By Murilo Cunha
Before we dive in, what is MLOPs? There is much to say about it, but much like me, I'll keep this short and sweet.
As you could've guessed, MLOps is closely related to DevOps. The main idea is to reduce the friction between operations and development of ML systems. As ML engineers, we are responsible for building ML systems (as opposed to ML models only). That includes data extraction, cleaning, feature engineering, model development, training, hyperparameter tuning, model evaluation, deployment (of the model and all the processing steps as well) and monitoring (data drift, triggering automatic retraining and redeployment, you name it). That difference is important when we think about what we can do to speed up the development phase.
Much like DevOps, adhering to MLOps is not a binary thing. Different organizations may implement different levels of MLOps. But the more models you have in production or development, the more relevant these topics become. One way to assess the level of MLOps in an organization is to ask the questions: how long would a new model take to go from development to production? How hard is it to maintain the model? So, with that in mind, how could we speed things up?
- Experiment tracking: the early stages of development involve a lot of experimentation, and being able to easily see what was done and the results definitely impacts the overall speed of development.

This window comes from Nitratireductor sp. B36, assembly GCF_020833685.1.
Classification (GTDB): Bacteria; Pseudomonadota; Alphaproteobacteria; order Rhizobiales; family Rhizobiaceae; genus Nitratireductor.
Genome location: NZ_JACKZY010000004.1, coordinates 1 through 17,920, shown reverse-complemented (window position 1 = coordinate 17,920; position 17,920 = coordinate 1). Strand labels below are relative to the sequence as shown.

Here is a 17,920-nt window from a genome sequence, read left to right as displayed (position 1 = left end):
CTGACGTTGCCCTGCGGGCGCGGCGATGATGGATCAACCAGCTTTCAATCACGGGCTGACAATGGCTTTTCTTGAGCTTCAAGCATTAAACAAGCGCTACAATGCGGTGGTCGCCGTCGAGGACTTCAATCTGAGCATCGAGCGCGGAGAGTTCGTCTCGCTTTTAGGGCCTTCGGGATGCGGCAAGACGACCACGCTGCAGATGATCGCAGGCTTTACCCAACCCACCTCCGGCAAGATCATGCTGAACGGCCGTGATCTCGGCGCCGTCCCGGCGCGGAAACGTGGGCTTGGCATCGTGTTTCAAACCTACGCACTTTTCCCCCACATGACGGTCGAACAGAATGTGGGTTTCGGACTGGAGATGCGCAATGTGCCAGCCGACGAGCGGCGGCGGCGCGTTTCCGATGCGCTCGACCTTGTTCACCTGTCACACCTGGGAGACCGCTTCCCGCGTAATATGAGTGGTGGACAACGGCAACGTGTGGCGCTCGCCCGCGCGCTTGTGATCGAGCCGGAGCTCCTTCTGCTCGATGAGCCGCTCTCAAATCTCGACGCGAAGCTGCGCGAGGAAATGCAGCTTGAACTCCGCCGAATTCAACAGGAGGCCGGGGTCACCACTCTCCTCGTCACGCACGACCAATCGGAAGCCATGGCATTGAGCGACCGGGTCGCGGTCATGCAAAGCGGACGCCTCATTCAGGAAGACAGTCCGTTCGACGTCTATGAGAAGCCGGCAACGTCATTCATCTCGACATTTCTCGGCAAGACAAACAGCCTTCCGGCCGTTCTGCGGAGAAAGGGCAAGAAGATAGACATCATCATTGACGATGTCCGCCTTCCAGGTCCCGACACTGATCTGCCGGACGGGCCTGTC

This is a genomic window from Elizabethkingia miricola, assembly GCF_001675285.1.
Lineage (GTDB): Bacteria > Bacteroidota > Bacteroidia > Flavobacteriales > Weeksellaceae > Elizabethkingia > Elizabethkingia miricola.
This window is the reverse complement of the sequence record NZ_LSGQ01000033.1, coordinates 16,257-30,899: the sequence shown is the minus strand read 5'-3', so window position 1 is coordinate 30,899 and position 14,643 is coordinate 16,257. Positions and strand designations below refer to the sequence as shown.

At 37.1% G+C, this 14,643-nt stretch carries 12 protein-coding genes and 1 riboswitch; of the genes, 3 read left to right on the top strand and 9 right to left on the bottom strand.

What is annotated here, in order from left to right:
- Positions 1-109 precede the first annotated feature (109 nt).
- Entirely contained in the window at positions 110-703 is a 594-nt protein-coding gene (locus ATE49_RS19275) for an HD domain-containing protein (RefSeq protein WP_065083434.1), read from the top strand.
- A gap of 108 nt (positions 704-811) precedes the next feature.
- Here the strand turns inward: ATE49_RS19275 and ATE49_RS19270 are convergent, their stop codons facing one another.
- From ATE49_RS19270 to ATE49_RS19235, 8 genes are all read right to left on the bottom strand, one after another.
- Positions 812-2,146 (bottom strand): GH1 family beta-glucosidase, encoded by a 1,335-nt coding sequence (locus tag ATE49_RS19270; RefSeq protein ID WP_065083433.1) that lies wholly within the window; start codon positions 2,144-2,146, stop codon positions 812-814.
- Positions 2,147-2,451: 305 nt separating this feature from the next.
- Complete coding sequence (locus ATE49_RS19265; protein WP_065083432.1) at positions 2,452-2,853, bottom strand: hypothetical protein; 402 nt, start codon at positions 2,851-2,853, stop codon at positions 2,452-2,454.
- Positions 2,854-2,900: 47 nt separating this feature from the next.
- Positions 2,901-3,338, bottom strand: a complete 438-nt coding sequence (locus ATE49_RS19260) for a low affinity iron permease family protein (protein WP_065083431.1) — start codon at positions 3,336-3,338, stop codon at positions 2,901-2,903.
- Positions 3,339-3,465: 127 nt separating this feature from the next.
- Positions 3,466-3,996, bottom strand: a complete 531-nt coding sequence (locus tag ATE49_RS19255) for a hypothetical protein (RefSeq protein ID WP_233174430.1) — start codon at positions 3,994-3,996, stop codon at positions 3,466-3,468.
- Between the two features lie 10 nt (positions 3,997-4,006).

- Reproducibility: being able to recreate results allows developers to quickly investigate and explain model behavior (includes keeping track of models, hyperparameters, data, etc.).
- Pipelines: especially important if we have tons of processing steps related to data cleaning and feature engineering. Due to the experimental nature of development, these pipelines may need to be rerun multiple times.
- Easy train and deploy: especially if we use cloud resources, it may take some time to create adequate training environments, managing the right dependencies and resources.
- Testing: testing can help us catch errors early, and avoid that snowball of problems to be dealt with later. This is true for testing code (unit tests) but also testing models.
- Monitoring: model monitoring also takes quite a bit of effort. Can we detect when the data goes stale? Can we set triggers to send notifications, or even retrain the model on fresh data?
Evidently, I'm glossing over some details. But you get the idea. Not only does this speeds up the whole development process but also ensures a more robust system at the end of the day. Luckily, the big cloud providers have been working hard to do a lot of the MLOps heavy-lifting for us, making them a great starting point.
AzureML and AWS Sagemaker have services for setting up pipelines, experiment tracking, VMs for model training, model deployment and monitoring. GCP also offers the AI Platform. It can be used for model deployment, pipelines and experiment tracking (with managed Kubeflow pipelines). And since they all also offer SDKs it's easy to add them in a CICD script to orchestrate deployments or training jobs.
On the other hand, open-source projects also stepped up to support experiment tracking, data versioning and pipelines side of things.To name a few, there is DVC, Pachyderm, MLFlow and Guild.ai, among others.
As I mentioned there is a lot more to it. I've added some links should you want to read up more on it.
- Blog post comparing data versioning tools
- Blog post comparing experiment tracking tools
- MLOps article from Google Cloud
Yours truly, Murilo